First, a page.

A major selling exhibition of paintings from a lifetime including new work and historic posters
20 November 2021 – 9 January 2022
If you would like a notification when Philip Sutton’s work is available to view and buy online please email firstname.lastname@example.org or telephone us on 01308 459511.
Philip Sutton’s exuberant paintings express the poetry he sees all around him. At the age of 93, he still paints and draws every day as he has throughout his life. His work is full of bright colour, painted with a freedom and clarity reminiscent of Matisse but entirely his own. His treatment of his varied subject matter is always full of wonder, often combined with humour. The poetry of his vision is made wonderful to us by his brush, while his titles are often quotations from Shakespeare and other poets.
All you need to understand and appreciate Philip Sutton is a lively eye and open mind. You do not have to make your way painfully towards him: his art will welcome you with open arms.
JOHN RUSSELL TAYLOR THE TIMES
In 2014 Philip Sutton and his wife Heather moved back to Dorset, where he was born. Very sadly Heather died in 2017 after 56 years of marriage. Philip continues to paint every day. Flowers, still lives, portraits and self-portraits in oils and charcoal are as full of poetry and his unique vision as ever. His show includes new work alongside other glorious paintings in Sladers Yard gallery, a historic working building that lends itself to Philip’s vibrant joyful work.
Born in Poole on 20th October 1928, the youngest of four boys Philip Sutton left school at 14 and worked for three years in a drawing office, waiting for the lunch break so that he could borrow a drawing board and draw. After national service in the RAF, during the Berlin airlift, a grant allowed him to study at the Slade from 1948 – 53. His contemporaries included Craigie Aitchison, Euan Uglow and Michael Andrews. Philip Sutton admired their work but was quite unlike any of them. He found his own style, struck by the mixture of playfulness and seriousness he found in the work of Henri Matisse, an artist largely ignored at the time.
Sutton’s tutors, who recognised him as ‘a gifted, intuitive painter’ introduced him to the dealers Roland, Browse and Delbanco who sold his first painting to Peter Pears and Benjamin Britten and continued to exhibit his work in Cork Street for the next twenty-eight years. At the Slade he met Heather Cooke. They were married in June 1953 and departed immediately to travel and live in Europe for over a year after he graduated funded by three scholarships including the Prix de Rome. After painting all the daylight hours for six months in the South of France he joined Stanley William Hayter who ran the famous Atelier 17 printmaking studio where Sutton learned his unusual woodcutting techniques through observation and experiment.
Back in London, he took a part-time job teaching etching and lithography at the Slade and was rescued from living in one room in Kew, with their first son, by Peter Pears who offered them the use of the appropriately named Joy Cottage in Snape, Suffolk. They lived there for three and a half years and had two more children, Sutton developing his bright exuberant style through painting the Suffolk landscape while Heather made radio documentaries and a film. In 1958 they were able to buy a small house in Battersea where they had their fourth child, Rebekah. Sutton painted nudes almost continuously in this period with pale colours and delicate lines. They had many visitors.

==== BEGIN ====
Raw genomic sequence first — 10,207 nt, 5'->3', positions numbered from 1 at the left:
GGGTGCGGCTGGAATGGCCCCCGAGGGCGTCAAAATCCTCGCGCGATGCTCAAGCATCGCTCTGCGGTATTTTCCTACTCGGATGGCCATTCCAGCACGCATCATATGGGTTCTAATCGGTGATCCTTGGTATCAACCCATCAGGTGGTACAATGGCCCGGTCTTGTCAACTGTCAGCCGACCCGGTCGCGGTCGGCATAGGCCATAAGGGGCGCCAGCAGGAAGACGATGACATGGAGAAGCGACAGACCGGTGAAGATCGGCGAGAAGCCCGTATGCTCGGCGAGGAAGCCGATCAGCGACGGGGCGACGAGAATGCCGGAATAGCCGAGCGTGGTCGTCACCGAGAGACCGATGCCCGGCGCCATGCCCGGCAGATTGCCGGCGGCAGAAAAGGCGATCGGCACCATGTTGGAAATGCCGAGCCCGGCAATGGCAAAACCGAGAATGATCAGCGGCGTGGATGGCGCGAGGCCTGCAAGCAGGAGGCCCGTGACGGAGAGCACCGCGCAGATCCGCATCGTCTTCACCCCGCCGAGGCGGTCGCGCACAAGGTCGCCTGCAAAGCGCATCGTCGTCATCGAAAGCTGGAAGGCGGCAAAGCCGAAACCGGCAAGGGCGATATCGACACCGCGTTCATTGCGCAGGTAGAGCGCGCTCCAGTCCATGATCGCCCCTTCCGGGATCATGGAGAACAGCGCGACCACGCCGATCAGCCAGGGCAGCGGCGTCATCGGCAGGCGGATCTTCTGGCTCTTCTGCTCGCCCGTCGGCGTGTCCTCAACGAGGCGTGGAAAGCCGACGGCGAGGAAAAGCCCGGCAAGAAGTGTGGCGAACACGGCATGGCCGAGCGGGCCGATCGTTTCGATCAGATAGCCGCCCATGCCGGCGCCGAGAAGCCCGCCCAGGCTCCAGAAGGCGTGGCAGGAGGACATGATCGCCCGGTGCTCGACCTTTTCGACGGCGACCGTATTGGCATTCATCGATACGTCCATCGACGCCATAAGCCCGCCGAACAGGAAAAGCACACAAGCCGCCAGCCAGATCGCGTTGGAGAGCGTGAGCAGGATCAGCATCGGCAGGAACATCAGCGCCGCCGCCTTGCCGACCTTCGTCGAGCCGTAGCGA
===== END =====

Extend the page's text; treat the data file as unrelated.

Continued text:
Pop Art and the American Expressionists caused turmoil in the art world in the early sixties and Philip and Heather Sutton headed out of London, for a year in Fiji, funded by the sales of his paintings. While he was away he became established as one of the British painters who epitomised the exuberant sixties. He returned with a full exhibition of tropical paintings and a film Heather had made about him. Heather took an anthropology degree at London University. In 1969 they bought a house in Falmouth and began to spend part of every year there painting expansive landscapes often including the docklands.
In 1976 Hugh Casson invited Sutton to become an RA and his reputation began to move beyond the art market. This led to commissions including designing a tapestry for Shell, a logo for 3i, the rose logo for the Labour party and wall tiles for the restaurant in a bank in Amsterdam. He also began to paint on ceramic pots. The owner of the famous Fulham Pottery commissioned him to make pots with Jean-Paul Landreau resulting in a successful Cork Street exhibition in 1987.
He designed stamps for the Post Office, a poster for the London Underground and even crockery for the Royal Academy restaurant. A poster and the flag for the RA Summer Exhibition led the film director Sam Wanamaker to ask Sutton to design a poster for his proposed reconstruction of the Globe Theatre. Sutton became inspired by Agincourt, travelling to northern France to imagine the conflict and painting fantastical pictures reminiscent of Uccello. From 1995-97 the painting of the series was filmed in a television documentary ending with the paintings in the foyer of the Globe. The titles for many of Philip Sutton’s paintings are quotations from Shakespeare. It seems he loves and understands words almost as well as colour.
In 1988 Sutton gave up teaching at the Slade and later they moved to Manorbier in Wales where they lived until 2014, when they moved to Bridport. This new show includes paintings from his lifetime. Historic posters designed by Philip Sutton RA will also be available.